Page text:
Canada is known as the "Land of a Thousand Lakes" due to its large number of bodies of water. However, the reality is that Canada has many more lakes than a thousand; it is estimated that there are more than 2 million lakes across the country, which form a major water network in North America.
A fire season that is nowhere near over
Nevertheless, it wasn't the lakes that made Canada's headlines, but the wildfires that have unleashed an alarming scale of crisis, which have caused almost four consecutive months of wildfires.
As we previously explained in our blog, climate change and El Niño have made 2023 a particularly hot year, and a similar dynamic is witnessed across the globe. But what is so special about this Canadian episode?
The deseasonalization of wildfires
The magnitude of this episode is staggering, with more than 17 million hectares burned, exceeding the 10-year average by more than 600%. This devastation has led the Canadian government to request international assistance, and more than a dozen countries have assisted in fire suppression operations.
What makes this situation even more concerning is that the wildfires have affected both eastern and western Canada, and have started earlier than usual, in anticipation of the normal peak occurrence in July and August. This is due to exceptional environmental conditions, with an unusually warm and dry weather pattern that has prevailed for months. The year has been characterised by record high temperatures and a persistent lack of rainfall, which has created a favourable environment for rapid wildfires that exceeded fire suppression capacity.
The multitude of challenges that wildland firefighters have faced
Experience gained while working in the field reveals additional challenges. Firefighting crews have had to deal with a complex geographical environment: inaccessible locations with dense vegetation, lakes, peat bogs and even the presence of bears. All this, combined with a wildland fire season that started at the beginning of May, has had an impact on the firefighter’s physical condition. In turn, they have also had a great ally on their side, the lakes and natural water sources.
Motorised pumps, an essential tool for firefighting tasks
The response to this crisis has involved a variety of tactics and operations. We have already mentioned the possible solutions found in the wildland firefighter's toolbox, but one of the key tools that stands out is the portable motor pump.
Although the abundance of lakes provides almost unlimited use of water, it also makes it difficult for firefighters to reach the fire perimeter and, in many cases, requires the deployment of long hose lines. According to Albert Besalú, a firefighter from the Grup d'Actuacions Forestals (GRAF) who worked on the Canadian wildfires: "In many instances, we had to be transported by helicopter to the location of the wildfire, carrying the motor pump, hoses and fuel needed for the long days of work. In these scenarios, it is crucial to have a pump that provides the required pressure and flow, although the topographical features of the area where we worked were relatively flat and we did not have many problems with water limitations. Having a wide variety of motor pumps is essential in such situations."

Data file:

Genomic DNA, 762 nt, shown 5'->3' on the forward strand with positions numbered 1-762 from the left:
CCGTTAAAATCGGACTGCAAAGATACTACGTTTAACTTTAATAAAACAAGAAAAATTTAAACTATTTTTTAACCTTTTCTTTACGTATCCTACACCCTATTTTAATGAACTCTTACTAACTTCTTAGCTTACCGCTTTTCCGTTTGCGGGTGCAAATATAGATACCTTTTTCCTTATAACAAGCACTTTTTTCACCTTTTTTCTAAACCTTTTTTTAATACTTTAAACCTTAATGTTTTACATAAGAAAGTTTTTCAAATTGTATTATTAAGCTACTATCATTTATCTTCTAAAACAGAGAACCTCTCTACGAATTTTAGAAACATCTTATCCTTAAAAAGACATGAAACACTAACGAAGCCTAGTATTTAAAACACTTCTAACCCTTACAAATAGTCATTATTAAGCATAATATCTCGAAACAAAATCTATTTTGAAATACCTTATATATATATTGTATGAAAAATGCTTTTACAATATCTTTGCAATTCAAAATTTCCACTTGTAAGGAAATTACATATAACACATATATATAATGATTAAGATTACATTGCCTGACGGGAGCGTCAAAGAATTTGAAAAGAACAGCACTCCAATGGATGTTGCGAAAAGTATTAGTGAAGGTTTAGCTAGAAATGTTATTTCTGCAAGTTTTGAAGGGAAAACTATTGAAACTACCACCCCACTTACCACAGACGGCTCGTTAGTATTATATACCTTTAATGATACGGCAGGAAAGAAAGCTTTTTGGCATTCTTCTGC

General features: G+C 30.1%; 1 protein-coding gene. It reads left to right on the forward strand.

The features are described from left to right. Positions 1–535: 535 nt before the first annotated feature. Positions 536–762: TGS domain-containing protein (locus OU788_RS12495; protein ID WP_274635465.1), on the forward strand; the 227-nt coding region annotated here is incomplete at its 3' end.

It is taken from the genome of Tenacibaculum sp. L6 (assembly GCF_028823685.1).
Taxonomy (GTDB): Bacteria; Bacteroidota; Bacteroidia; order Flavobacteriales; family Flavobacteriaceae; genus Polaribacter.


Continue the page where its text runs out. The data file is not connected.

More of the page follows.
Vallfirest portable high-pressure motor pumps for wildland fires
At Vallfirest we are aware of this reality, and thanks to listening to the demands of wildland firefighters, we have worked on a wide variety of motor pumps.
The BH1 portable motor pump: it is the best option especially for the most inaccessible locations, enabling wildland firefighters to carry the 9.5 kg motor pump in their backpack or to be transported by helicopter with it.
The BP4 portable motor pump and the BH2: if we find ourselves in very uneven terrain, both the BP4 and the BH2 motor pumps, providing 26.2 bar and 17.1 bar respectively, would provide us with enough pressure to exceed all hydraulic limits without affecting the flow rate.
The BH4 portable motor pump: In accessible locations where a motor pump with maximum power is required, we will opt for versions such as the BH4, a 4-stage motor pump with the best performance, which offers 28.8 bar and up to 397 l/min of maximum flow.
Ultimately, we have thought about all the situations that may require the use of a portable motor pump during a wildfire. From the lightest ones that can be transported in a backpack or helicopter to the most powerful ones that can be loaded on pickups or trailers. Check out the available high-pressure suppression kit solutions here.
What does the future hold for us?
What does the future hold for us? At the same time, these scenarios will become increasingly common. Places like Siberia, Patagonia, Sweden, or even Germany, to name just a few examples, will see a significant increase in the amount of burnt hectares. And if one characteristic sets these areas apart from more Mediterranean regions, it's the possibility of having water points in the middle of the forest, whether it's through lakes, rivers, or other options that allow the use of a portable firefighting pump.
This episode of wildfires in Canada is a reminder of the importance of preparing for extreme weather events, such as droughts and recurrent heatwaves. The ability to respond to and manage fires of this magnitude is crucial to prevent the collapse of firefighting services and ensure the safety of society. As climate change continues to impact environmental conditions, it's essential to learn and anticipate these increasingly frequent challenges.
We invite you to explore the range of portable firefighting pumps from Vallfirest HERE.
This content has been possible thanks to the Vallfirest x The Emergency Program agreement.